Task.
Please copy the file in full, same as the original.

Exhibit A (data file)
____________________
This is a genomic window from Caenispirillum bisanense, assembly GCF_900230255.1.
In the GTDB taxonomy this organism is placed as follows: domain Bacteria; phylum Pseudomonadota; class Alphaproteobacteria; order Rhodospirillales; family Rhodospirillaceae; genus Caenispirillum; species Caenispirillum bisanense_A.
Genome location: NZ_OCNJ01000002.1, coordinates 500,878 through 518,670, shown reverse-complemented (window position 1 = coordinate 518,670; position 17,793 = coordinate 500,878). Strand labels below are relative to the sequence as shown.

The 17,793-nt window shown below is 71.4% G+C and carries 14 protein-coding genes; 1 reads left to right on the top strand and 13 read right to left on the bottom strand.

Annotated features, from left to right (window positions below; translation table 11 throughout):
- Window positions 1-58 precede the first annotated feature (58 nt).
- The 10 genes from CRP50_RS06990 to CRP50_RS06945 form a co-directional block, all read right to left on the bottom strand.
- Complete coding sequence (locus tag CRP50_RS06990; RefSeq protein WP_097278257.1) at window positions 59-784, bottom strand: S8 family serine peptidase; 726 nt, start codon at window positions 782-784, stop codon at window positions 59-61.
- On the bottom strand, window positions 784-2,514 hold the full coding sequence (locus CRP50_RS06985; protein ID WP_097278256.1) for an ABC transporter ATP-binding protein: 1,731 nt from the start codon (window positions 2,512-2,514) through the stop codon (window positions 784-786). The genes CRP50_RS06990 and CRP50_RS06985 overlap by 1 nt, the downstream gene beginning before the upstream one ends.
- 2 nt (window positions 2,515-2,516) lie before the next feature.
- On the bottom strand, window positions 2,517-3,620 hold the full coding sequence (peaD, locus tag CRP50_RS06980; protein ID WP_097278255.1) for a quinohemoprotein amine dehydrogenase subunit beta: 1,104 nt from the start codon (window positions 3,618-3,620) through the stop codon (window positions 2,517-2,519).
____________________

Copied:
This is a genomic window from Caenispirillum bisanense, assembly GCF_900230255.1.
In the GTDB taxonomy this organism is placed as follows: domain Bacteria; phylum Pseudomonadota; class Alphaproteobacteria; order Rhodospirillales; family Rhodospirillaceae; genus Caenispirillum; species Caenispirillum bisanense_A.
Genome location: NZ_OCNJ01000002.1, coordinates 500,878 through 518,670, shown reverse-complemented (window position 1 = coordinate 518,670; position 17,793 = coordinate 500,878). Strand labels below are relative to the sequence as shown.

The 17,793-nt window shown below is 71.4% G+C and carries 14 protein-coding genes; 1 reads left to right on the top strand and 13 read right to left on the bottom strand.

Annotated features, from left to right (window positions below; translation table 11 throughout):
- Window positions 1-58 precede the first annotated feature (58 nt).
- The 10 genes from CRP50_RS06990 to CRP50_RS06945 form a co-directional block, all read right to left on the bottom strand.
- Complete coding sequence (locus tag CRP50_RS06990; RefSeq protein WP_097278257.1) at window positions 59-784, bottom strand: S8 family serine peptidase; 726 nt, start codon at window positions 782-784, stop codon at window positions 59-61.
- On the bottom strand, window positions 784-2,514 hold the full coding sequence (locus CRP50_RS06985; protein ID WP_097278256.1) for an ABC transporter ATP-binding protein: 1,731 nt from the start codon (window positions 2,512-2,514) through the stop codon (window positions 784-786). The genes CRP50_RS06990 and CRP50_RS06985 overlap by 1 nt, the downstream gene beginning before the upstream one ends.
- 2 nt (window positions 2,515-2,516) lie before the next feature.
- On the bottom strand, window positions 2,517-3,620 hold the full coding sequence (peaD, locus tag CRP50_RS06980; protein ID WP_097278255.1) for a quinohemoprotein amine dehydrogenase subunit beta: 1,104 nt from the start codon (window positions 3,618-3,620) through the stop codon (window positions 2,517-2,519).